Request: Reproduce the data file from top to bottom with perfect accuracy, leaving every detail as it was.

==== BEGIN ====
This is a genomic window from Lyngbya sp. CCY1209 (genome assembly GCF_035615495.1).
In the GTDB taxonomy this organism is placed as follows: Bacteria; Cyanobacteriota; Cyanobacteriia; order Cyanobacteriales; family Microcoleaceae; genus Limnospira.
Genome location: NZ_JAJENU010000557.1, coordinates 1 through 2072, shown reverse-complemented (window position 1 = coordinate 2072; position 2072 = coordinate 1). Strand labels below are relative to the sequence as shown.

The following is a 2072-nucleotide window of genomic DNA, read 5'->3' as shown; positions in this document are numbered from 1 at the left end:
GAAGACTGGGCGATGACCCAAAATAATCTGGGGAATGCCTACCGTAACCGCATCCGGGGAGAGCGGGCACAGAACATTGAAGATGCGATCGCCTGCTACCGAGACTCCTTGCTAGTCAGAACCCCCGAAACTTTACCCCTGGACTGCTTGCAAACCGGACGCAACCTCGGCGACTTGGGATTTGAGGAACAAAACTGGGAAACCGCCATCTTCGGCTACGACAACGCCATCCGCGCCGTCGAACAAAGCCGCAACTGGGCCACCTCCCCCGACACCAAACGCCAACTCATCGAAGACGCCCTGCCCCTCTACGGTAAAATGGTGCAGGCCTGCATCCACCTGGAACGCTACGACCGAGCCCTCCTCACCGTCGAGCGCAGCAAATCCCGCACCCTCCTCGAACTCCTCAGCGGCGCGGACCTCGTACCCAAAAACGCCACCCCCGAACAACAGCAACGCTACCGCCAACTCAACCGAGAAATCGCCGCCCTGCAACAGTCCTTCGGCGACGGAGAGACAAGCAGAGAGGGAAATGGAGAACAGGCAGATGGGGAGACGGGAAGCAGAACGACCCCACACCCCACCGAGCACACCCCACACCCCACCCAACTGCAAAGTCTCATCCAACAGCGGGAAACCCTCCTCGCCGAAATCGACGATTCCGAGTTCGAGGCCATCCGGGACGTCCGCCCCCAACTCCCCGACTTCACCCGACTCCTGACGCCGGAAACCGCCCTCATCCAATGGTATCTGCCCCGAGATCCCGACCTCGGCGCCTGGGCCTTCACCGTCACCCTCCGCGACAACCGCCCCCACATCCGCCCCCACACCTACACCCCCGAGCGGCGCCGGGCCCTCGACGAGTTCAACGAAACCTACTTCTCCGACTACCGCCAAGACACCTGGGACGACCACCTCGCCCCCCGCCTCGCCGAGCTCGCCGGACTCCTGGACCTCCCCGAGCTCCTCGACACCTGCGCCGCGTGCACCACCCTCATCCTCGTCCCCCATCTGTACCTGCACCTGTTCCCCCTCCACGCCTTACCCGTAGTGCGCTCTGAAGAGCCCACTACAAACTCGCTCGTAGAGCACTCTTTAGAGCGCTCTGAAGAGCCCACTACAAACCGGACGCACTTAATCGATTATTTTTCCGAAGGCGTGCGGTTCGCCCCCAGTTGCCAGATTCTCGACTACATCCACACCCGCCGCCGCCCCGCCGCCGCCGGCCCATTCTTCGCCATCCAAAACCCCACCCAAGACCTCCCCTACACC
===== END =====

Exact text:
This is a genomic window from Lyngbya sp. CCY1209 (genome assembly GCF_035615495.1).
In the GTDB taxonomy this organism is placed as follows: Bacteria; Cyanobacteriota; Cyanobacteriia; order Cyanobacteriales; family Microcoleaceae; genus Limnospira.
Genome location: NZ_JAJENU010000557.1, coordinates 1 through 2072, shown reverse-complemented (window position 1 = coordinate 2072; position 2072 = coordinate 1). Strand labels below are relative to the sequence as shown.

The following is a 2072-nucleotide window of genomic DNA, read 5'->3' as shown; positions in this document are numbered from 1 at the left end:
GAAGACTGGGCGATGACCCAAAATAATCTGGGGAATGCCTACCGTAACCGCATCCGGGGAGAGCGGGCACAGAACATTGAAGATGCGATCGCCTGCTACCGAGACTCCTTGCTAGTCAGAACCCCCGAAACTTTACCCCTGGACTGCTTGCAAACCGGACGCAACCTCGGCGACTTGGGATTTGAGGAACAAAACTGGGAAACCGCCATCTTCGGCTACGACAACGCCATCCGCGCCGTCGAACAAAGCCGCAACTGGGCCACCTCCCCCGACACCAAACGCCAACTCATCGAAGACGCCCTGCCCCTCTACGGTAAAATGGTGCAGGCCTGCATCCACCTGGAACGCTACGACCGAGCCCTCCTCACCGTCGAGCGCAGCAAATCCCGCACCCTCCTCGAACTCCTCAGCGGCGCGGACCTCGTACCCAAAAACGCCACCCCCGAACAACAGCAACGCTACCGCCAACTCAACCGAGAAATCGCCGCCCTGCAACAGTCCTTCGGCGACGGAGAGACAAGCAGAGAGGGAAATGGAGAACAGGCAGATGGGGAGACGGGAAGCAGAACGACCCCACACCCCACCGAGCACACCCCACACCCCACCCAACTGCAAAGTCTCATCCAACAGCGGGAAACCCTCCTCGCCGAAATCGACGATTCCGAGTTCGAGGCCATCCGGGACGTCCGCCCCCAACTCCCCGACTTCACCCGACTCCTGACGCCGGAAACCGCCCTCATCCAATGGTATCTGCCCCGAGATCCCGACCTCGGCGCCTGGGCCTTCACCGTCACCCTCCGCGACAACCGCCCCCACATCCGCCCCCACACCTACACCCCCGAGCGGCGCCGGGCCCTCGACGAGTTCAACGAAACCTACTTCTCCGACTACCGCCAAGACACCTGGGACGACCACCTCGCCCCCCGCCTCGCCGAGCTCGCCGGACTCCTGGACCTCCCCGAGCTCCTCGACACCTGCGCCGCGTGCACCACCCTCATCCTCGTCCCCCATCTGTACCTGCACCTGTTCCCCCTCCACGCCTTACCCGTAGTGCGCTCTGAAGAGCCCACTACAAACTCGCTCGTAGAGCACTCTTTAGAGCGCTCTGAAGAGCCCACTACAAACCGGACGCACTTAATCGATTATTTTTCCGAAGGCGTGCGGTTCGCCCCCAGTTGCCAGATTCTCGACTACATCCACACCCGCCGCCGCCCCGCCGCCGCCGGCCCATTCTTCGCCATCCAAAACCCCACCCAAGACCTCCCCTACACC